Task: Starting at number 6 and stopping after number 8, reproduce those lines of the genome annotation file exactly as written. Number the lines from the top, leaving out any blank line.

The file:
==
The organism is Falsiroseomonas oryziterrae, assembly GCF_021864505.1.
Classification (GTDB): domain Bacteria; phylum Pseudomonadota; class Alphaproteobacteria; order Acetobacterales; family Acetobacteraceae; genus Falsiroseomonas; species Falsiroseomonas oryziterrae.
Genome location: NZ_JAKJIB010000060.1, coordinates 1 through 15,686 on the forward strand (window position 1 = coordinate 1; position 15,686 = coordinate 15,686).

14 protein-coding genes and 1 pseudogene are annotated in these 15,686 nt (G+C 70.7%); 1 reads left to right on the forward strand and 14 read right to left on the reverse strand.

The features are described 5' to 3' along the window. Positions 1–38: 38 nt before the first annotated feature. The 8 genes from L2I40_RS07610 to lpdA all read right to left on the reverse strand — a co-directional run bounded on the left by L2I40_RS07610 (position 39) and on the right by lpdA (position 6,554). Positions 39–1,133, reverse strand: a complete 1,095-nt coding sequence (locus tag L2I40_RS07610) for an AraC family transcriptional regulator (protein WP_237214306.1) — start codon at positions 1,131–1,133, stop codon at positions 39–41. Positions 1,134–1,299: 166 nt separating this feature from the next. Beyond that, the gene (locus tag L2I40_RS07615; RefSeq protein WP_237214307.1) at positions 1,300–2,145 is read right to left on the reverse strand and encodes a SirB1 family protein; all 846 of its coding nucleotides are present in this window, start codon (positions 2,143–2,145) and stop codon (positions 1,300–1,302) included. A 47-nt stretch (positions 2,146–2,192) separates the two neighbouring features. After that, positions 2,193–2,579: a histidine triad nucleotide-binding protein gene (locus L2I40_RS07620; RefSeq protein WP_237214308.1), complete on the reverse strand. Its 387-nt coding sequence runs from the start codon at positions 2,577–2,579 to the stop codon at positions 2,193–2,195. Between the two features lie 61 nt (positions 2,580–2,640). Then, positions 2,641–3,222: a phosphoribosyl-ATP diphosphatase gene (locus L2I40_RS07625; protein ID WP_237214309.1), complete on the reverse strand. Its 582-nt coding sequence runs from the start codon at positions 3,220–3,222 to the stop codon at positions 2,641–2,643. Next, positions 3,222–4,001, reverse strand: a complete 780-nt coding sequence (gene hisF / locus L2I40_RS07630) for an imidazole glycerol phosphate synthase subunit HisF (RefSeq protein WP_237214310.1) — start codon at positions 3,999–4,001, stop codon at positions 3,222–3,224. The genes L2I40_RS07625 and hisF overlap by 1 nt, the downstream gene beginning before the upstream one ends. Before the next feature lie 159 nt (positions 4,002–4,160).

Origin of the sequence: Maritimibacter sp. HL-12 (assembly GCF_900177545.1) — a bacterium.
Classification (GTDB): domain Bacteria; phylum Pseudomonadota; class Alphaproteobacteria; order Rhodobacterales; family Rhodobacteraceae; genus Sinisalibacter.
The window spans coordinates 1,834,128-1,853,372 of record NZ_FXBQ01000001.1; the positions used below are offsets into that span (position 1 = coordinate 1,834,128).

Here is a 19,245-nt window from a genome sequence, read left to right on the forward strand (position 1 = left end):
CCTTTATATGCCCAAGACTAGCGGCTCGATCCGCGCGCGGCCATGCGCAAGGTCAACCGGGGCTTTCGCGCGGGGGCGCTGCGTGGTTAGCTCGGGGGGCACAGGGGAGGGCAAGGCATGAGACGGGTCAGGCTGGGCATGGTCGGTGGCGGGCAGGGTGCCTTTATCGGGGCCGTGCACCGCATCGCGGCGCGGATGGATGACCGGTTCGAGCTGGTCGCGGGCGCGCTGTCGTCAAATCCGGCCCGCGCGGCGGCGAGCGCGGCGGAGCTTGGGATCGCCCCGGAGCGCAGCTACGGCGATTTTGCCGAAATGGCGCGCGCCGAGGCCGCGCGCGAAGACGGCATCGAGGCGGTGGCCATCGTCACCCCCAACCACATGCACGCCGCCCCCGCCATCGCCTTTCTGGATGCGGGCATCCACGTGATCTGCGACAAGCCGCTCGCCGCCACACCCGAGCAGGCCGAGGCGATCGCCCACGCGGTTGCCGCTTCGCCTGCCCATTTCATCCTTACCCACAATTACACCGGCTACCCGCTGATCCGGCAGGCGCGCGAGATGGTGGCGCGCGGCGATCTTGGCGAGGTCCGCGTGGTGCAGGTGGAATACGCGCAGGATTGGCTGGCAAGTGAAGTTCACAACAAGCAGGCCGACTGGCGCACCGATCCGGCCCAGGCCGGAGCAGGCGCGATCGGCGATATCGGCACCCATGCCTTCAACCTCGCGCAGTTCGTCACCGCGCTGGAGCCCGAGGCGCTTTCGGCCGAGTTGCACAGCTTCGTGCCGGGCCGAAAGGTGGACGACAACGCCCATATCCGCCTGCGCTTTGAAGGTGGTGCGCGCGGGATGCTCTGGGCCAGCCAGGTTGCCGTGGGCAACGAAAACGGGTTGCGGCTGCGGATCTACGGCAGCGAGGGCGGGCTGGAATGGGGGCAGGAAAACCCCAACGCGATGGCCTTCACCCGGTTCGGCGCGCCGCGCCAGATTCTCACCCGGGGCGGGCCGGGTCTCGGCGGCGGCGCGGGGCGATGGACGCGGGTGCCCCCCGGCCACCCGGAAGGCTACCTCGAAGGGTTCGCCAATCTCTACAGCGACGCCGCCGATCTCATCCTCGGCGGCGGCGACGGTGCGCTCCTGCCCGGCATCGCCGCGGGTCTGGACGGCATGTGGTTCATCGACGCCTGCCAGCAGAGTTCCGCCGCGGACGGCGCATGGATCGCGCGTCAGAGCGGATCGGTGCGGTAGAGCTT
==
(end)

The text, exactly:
Origin of the sequence: Maritimibacter sp. HL-12 (assembly GCF_900177545.1) — a bacterium.
Classification (GTDB): domain Bacteria; phylum Pseudomonadota; class Alphaproteobacteria; order Rhodobacterales; family Rhodobacteraceae; genus Sinisalibacter.
The window spans coordinates 1,834,128-1,853,372 of record NZ_FXBQ01000001.1; the positions used below are offsets into that span (position 1 = coordinate 1,834,128).